Gallery Boa c. imperator El Salvador

Boa c. imperator El Salvador

Distribution areaEl Salvador

Estimated average length of mature Boa c. imperator females1,5m (4,9 ft)

Taxonomic status Subspecies recognized by the CITES convention

Crawl Cay
Ambergris Caye
El Salvador
Costa Rica


Boa c. imperator El Salvador |purebred El Salvador Boa c. imperator | information on El Salvador boas | true El Salvador Boa constrictor | Boa imperator El Salvador |El Salvador boas length | El Salvador boas size

The home of the El Salvador boas lies on the fringe of the tropical zone, in the transitional area between the evergreen rainforest and the savannah belt. Alas, little has survived of the rainforests which once covered the slopes of the coastal cordillera: Just 5% of the total surface area still has a forest cover as the slopes have been chopped down for the production of plantations during the coffee boom preceding a worldwide economic crisis. El Salvador has one of the highest crime rates in Central America. Frequent earthquakes, volcanic eruptions, hurricanes, and a civil war raging in the 1980s (whose repercussions still batter this country today) lead to the conclusion that Central America has much more attractive destinations to offer.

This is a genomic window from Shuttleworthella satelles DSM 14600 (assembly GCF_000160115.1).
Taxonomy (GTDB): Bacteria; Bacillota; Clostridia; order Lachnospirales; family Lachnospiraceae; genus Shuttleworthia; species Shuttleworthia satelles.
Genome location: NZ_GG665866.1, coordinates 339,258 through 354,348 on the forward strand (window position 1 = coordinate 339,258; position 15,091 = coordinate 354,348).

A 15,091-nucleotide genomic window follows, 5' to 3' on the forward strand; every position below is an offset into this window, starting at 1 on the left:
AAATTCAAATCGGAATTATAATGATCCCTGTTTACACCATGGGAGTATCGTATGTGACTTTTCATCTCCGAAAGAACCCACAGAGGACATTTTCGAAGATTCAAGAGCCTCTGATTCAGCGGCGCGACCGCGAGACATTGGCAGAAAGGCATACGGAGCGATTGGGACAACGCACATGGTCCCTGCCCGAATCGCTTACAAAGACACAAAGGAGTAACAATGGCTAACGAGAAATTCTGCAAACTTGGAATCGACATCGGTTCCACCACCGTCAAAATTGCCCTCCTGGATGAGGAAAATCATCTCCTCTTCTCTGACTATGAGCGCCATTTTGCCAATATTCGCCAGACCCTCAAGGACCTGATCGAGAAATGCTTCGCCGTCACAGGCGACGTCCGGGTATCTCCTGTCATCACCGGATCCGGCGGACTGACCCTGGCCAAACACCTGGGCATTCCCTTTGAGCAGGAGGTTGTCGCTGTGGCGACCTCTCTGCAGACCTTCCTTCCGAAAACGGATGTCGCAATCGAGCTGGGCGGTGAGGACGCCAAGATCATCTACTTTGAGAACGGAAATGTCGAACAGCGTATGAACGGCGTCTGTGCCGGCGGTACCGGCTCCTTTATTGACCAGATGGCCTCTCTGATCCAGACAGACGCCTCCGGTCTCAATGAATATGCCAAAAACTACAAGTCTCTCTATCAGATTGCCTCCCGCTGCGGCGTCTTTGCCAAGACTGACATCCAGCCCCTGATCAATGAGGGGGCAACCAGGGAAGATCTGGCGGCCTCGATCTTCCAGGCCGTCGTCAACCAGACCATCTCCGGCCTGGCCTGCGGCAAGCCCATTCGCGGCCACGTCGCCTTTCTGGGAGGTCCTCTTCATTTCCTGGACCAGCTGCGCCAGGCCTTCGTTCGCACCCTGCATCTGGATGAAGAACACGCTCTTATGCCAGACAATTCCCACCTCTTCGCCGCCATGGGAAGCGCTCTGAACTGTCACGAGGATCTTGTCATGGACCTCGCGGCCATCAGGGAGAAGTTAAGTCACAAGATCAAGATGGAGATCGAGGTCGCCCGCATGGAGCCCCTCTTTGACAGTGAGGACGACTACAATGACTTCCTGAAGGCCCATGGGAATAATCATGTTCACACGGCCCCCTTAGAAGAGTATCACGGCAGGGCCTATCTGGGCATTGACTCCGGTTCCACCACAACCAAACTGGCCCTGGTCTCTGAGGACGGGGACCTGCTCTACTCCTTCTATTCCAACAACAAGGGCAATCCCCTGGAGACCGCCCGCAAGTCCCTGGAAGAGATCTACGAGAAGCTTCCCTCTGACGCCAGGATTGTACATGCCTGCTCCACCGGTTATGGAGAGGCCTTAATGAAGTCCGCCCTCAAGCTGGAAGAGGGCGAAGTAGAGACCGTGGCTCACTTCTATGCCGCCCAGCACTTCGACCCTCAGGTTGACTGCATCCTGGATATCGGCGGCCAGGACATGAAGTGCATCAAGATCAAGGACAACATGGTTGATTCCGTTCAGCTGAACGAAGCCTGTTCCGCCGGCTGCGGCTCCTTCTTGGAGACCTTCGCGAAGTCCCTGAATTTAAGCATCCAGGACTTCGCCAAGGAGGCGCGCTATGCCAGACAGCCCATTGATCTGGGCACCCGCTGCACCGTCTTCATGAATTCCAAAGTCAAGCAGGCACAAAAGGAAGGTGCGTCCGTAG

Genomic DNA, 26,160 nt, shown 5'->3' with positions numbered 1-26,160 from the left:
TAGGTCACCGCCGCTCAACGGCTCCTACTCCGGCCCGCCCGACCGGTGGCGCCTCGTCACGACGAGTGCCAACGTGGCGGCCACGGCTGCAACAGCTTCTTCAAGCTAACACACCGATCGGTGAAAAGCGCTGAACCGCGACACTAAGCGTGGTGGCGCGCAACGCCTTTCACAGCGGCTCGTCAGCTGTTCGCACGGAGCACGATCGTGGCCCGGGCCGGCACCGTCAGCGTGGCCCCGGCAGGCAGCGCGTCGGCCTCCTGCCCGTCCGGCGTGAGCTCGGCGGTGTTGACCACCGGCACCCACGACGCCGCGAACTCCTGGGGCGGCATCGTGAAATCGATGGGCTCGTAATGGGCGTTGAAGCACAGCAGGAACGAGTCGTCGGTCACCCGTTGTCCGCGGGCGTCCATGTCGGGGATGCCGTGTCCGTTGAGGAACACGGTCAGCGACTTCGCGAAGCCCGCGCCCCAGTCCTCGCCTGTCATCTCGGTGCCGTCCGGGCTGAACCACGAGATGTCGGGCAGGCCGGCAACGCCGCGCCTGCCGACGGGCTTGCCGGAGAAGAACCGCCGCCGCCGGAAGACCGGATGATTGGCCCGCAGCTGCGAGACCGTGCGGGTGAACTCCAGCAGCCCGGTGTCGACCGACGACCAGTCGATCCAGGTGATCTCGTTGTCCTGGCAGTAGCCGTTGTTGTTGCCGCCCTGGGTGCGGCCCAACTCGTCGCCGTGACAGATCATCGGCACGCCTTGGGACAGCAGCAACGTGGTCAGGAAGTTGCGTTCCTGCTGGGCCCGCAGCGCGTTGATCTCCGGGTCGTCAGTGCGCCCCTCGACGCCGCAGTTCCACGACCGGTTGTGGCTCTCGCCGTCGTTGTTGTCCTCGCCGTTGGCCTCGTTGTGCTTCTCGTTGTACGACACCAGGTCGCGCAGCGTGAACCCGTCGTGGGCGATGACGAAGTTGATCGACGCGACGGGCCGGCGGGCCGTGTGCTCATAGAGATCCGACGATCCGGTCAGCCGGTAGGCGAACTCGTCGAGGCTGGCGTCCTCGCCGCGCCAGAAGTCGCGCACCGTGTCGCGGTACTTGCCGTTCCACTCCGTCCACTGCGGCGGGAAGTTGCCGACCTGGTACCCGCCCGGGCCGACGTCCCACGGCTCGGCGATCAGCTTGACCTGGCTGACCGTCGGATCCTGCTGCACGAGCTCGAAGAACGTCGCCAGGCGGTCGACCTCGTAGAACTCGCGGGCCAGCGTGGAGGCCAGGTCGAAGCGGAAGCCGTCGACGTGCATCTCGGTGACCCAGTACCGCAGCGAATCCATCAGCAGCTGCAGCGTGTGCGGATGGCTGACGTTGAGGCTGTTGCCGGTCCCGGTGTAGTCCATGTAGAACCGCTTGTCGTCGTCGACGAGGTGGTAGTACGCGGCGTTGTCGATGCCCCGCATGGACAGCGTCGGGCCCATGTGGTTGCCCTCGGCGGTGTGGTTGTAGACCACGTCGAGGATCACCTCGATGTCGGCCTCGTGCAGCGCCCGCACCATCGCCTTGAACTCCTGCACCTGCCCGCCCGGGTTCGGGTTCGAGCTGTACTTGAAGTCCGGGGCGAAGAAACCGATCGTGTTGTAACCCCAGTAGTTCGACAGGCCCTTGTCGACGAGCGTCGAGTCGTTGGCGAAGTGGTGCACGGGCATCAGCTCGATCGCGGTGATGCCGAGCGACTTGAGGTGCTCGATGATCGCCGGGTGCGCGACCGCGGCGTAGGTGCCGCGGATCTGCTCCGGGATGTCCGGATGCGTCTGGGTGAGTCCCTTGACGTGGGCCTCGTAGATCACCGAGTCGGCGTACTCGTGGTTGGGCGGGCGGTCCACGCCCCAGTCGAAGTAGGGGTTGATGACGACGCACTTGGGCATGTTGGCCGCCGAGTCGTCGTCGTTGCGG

El Salvador enjoys a hot subtropical climate with high daytime temperatures. The coastal areas are extremely hot whereas the nights bring rather cool temperatures of up to 16° C (60° F). The rainy season lasts from May to October.

The El Salvador Boa c. imperator occurring in this country are very small. Their lengths only slightly exceed 1.5 m (4.9 ft). They are typical Central American boas, showing a grayish brown ground coloration and a considerable number of saddle patches (28 or more) which usually fuse into each other on the flanks. The color of the tail is rusty brown, and a similar patch is often found in the neck region as well.

As far as we are informed, farmbred Boa c. imperator from El Salvador were the first snakes of this subspecies to be imported in larger numbers to Germany in 1999. These snakes turned out to be robust pets which invariably gave pleasure to their owners. These small imperator boas have also reproduced in Germany several times by now.

These babies stems from the farmbred specimens who had been imported in the late 90ies.

This is one of the rare cases where it isn't difficult to prove the purebreeding.